- Later, Ted leaves the organisation, for reasons totally separate from the K-portal and, just weeks after the new person is appointed, the K-portal is shut down. The content is deleted.
What lessons could Telstra learn from this?
So Euan has had enough of act-km's discussion list moderation policies. I understand his points and share some of his perspective. However, I know that the people who run act-km are doing a good job in difficult circumstances. It's difficult because the group has such a wide variety and levels of interest and expertise (all somehow vaguely related to broad church that is KM) the that one set of 'rules' does not suit all.
If computers could create a society, what kind of world would they make? Thanks to the work of an ambitious project that adds a whole new meaning to the phrase, ‘computer society’, in which millions of software agents will potentially evolve their own culture, we could be about to find out.
By the time it has run its course in August 2007, NEW TIES will have provided food for thought in several fields, and perhaps taken us a step closer to the days Eiben anticipates, when politicians will be able to run simulations on computers to test scenarios (for new tax laws, for example) before carrying them out in real life. “Simulators now allow us to optimise car engines or train timetables,” says Eiben. “But why shouldn’t they help us optimise social decision-making?”
Intriging possibilities from Searching for the soul in the machine at physics.org
I'm a committee member of the Melbourne Knowledge Management Leadership Forum which is a local (Melbourne, Victoria, Australia) knowledge management networking group.
Shawn Callahan, Luke Naismith, Keith De La Rue, Frank Connelly and I (collectively known as the KMLF Committee) met for lunch yesterday and during the discussion on what shall we do for KMLF in the second half of the year we decided to create a new blog.
The purpose of the blog is to keep members up to date on KMLF activities, provide a window into the work of the KMLF committee and provide you with news about KM happenings in and around Melbourne. We will also use this site to publisize our upcoming events.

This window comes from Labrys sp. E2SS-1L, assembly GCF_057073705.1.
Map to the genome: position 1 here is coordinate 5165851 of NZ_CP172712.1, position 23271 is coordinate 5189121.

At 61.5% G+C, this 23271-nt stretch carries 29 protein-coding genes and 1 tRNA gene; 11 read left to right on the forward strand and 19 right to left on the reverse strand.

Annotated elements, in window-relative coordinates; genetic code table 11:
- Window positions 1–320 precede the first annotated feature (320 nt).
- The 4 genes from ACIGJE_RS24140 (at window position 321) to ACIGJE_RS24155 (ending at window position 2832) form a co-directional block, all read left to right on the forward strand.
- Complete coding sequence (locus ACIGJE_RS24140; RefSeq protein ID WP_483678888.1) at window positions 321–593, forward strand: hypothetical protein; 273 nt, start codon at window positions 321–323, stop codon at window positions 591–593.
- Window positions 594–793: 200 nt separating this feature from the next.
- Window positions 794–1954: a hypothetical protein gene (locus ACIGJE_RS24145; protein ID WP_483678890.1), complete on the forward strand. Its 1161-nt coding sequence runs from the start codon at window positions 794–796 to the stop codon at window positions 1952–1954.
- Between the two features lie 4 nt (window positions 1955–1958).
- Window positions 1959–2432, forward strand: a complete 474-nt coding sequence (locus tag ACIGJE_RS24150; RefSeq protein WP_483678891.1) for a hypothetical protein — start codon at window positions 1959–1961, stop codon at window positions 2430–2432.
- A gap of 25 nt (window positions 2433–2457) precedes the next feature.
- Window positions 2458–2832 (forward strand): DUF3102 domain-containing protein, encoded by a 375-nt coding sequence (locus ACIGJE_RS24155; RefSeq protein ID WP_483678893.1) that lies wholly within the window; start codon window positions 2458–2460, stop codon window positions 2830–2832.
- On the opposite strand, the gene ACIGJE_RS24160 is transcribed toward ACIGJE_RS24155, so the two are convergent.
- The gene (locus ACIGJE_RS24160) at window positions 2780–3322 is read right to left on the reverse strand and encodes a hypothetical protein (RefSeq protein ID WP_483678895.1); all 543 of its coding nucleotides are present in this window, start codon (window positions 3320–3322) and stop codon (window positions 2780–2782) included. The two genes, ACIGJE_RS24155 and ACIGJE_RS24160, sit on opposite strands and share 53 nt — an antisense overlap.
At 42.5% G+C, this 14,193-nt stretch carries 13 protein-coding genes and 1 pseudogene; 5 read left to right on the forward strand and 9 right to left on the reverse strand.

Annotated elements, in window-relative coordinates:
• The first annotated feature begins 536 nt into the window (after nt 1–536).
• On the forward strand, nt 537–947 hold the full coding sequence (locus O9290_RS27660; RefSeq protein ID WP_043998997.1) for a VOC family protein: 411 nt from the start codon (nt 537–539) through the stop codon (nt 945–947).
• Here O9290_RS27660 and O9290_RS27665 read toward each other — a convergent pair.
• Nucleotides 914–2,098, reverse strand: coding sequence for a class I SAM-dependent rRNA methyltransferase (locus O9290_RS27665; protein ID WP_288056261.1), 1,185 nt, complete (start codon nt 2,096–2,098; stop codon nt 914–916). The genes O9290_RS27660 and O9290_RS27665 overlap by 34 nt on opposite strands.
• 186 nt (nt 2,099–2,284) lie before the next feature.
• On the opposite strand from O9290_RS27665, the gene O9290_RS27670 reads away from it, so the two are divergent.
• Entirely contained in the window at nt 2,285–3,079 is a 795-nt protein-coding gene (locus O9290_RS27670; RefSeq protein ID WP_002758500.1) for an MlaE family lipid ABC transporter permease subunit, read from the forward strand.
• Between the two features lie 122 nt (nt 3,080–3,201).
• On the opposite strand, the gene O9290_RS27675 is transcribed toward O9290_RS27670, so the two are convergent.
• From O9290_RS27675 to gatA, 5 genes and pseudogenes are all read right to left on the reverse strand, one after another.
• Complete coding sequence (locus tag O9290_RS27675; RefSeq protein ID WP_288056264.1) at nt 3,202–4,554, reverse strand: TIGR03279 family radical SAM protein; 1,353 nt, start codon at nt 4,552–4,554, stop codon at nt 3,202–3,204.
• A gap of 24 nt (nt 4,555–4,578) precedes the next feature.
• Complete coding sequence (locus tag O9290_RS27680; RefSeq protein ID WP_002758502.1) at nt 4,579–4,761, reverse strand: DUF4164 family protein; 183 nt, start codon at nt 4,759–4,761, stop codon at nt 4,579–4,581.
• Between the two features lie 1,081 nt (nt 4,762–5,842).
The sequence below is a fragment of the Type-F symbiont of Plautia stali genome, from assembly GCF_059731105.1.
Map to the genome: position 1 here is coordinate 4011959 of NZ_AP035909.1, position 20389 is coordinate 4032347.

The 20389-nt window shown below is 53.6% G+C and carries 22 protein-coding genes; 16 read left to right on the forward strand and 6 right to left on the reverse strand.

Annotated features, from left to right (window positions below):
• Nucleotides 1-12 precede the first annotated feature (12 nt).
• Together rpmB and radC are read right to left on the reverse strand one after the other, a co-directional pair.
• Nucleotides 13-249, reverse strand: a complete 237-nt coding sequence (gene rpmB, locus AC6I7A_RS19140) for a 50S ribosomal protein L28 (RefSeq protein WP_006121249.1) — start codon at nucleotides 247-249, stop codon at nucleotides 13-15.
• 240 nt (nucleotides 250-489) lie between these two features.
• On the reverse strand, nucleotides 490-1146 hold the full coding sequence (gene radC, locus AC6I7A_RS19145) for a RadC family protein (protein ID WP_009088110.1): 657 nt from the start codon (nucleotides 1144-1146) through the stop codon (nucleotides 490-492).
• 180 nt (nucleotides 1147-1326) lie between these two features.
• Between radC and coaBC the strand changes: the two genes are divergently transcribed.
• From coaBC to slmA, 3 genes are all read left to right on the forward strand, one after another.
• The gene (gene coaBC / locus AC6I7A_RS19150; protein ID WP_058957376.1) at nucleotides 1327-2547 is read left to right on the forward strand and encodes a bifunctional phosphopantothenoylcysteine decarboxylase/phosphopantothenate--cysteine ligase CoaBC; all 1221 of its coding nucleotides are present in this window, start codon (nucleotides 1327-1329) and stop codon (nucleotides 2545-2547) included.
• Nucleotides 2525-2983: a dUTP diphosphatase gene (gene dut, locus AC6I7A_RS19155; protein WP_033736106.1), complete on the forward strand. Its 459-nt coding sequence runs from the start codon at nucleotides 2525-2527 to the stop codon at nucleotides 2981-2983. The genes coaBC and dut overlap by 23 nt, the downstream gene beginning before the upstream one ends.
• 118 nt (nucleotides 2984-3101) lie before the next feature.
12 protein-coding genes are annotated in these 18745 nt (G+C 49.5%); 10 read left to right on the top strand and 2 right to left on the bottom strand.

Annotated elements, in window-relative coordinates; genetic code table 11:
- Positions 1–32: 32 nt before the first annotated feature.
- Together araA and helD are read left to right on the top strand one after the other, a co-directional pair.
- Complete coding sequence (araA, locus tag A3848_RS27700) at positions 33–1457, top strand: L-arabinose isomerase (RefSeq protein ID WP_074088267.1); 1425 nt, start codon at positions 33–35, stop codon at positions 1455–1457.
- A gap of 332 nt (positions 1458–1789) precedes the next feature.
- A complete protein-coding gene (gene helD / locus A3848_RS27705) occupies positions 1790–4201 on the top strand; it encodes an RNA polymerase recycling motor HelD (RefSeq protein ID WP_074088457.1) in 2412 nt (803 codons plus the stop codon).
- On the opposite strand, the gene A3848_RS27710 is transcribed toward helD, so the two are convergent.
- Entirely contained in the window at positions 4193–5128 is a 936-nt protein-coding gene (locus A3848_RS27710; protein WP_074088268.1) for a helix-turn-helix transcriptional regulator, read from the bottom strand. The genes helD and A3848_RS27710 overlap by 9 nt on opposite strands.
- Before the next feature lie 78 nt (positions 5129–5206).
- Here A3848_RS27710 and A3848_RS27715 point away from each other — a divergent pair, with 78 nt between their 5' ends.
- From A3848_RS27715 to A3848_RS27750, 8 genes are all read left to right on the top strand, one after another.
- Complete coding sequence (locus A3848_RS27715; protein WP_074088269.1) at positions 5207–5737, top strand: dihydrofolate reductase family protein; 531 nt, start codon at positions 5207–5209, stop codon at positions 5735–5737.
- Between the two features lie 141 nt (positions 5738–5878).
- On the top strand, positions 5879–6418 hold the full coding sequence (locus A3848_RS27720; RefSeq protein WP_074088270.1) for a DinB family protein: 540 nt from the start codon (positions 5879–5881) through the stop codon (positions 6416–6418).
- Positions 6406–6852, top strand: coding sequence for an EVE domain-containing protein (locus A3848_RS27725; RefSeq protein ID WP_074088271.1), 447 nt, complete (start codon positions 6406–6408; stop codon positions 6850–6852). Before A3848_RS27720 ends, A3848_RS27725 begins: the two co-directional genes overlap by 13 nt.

Some pages are worth republishing, and this is done by taking the page name and push it through a simple PHP script I’ve got that fetches the page content through web services and displays them on our various other webs. Over time this will probably run the whole website, but currently there’s an assorted pages done this way, and I’me working on making all news / newsletters done this way, repurposing bits of news. (Our Confluence supports various blogging paradigms, and creating and reusing newsfeeds from pages/ Wiki blogs is easy)
Via Knowledge Jolt with Jack http://blog.jackvinson.com/archives/2006/05/17/wiki_in_the_process.html
Very interesting and sophisticated use of a wiki as a platform.
I'm back. Still busy however I expect to post more frequently now.
Takenote is pretty cool. You type a note and address it, and Staedtler will physically write it and put it in the post for you. I’ve always thought that there is something special about getting (or writing) a hand-written note and this is a very engaging and modern way to do it.
[Disclaimer: I know the guy that made it happen.]
Another interesting point was that “KM has failed to make the business case”. His solution, don’t create a KM Strategy, create a knowledge-based business strategy instead.
[Naughty WordPress.com - lost this post the first time.]
Just spent the day with 25-30 others at Ark Group’s “KM for Professional Services” event.
A valuable day. Two highlights:
- Stuart Kay, Knowledge Manager, Baker & McKenzie. Offering two cases of firms which represented an amalgum of (1) management consultancy firms and (2) law firms. Characterising differences between the firms cultures and hence approaches to knowledge sharing. This is going to be useful for discussions with my clients.
- Dr Kate Andrews, Partner – Intellectual Capital, BDO Kendalls. Using Dr House (TV Show) as cultural model for knowledge workers in professional firms. For example, House only cares about finding the solution. And essence of being a knowledge worker is that knowing-learning-doing are inextricably linked.
Plus lots more… need to go to dinner with some of the participants soon. Karl-Eric Sveiby is first up tomorrow.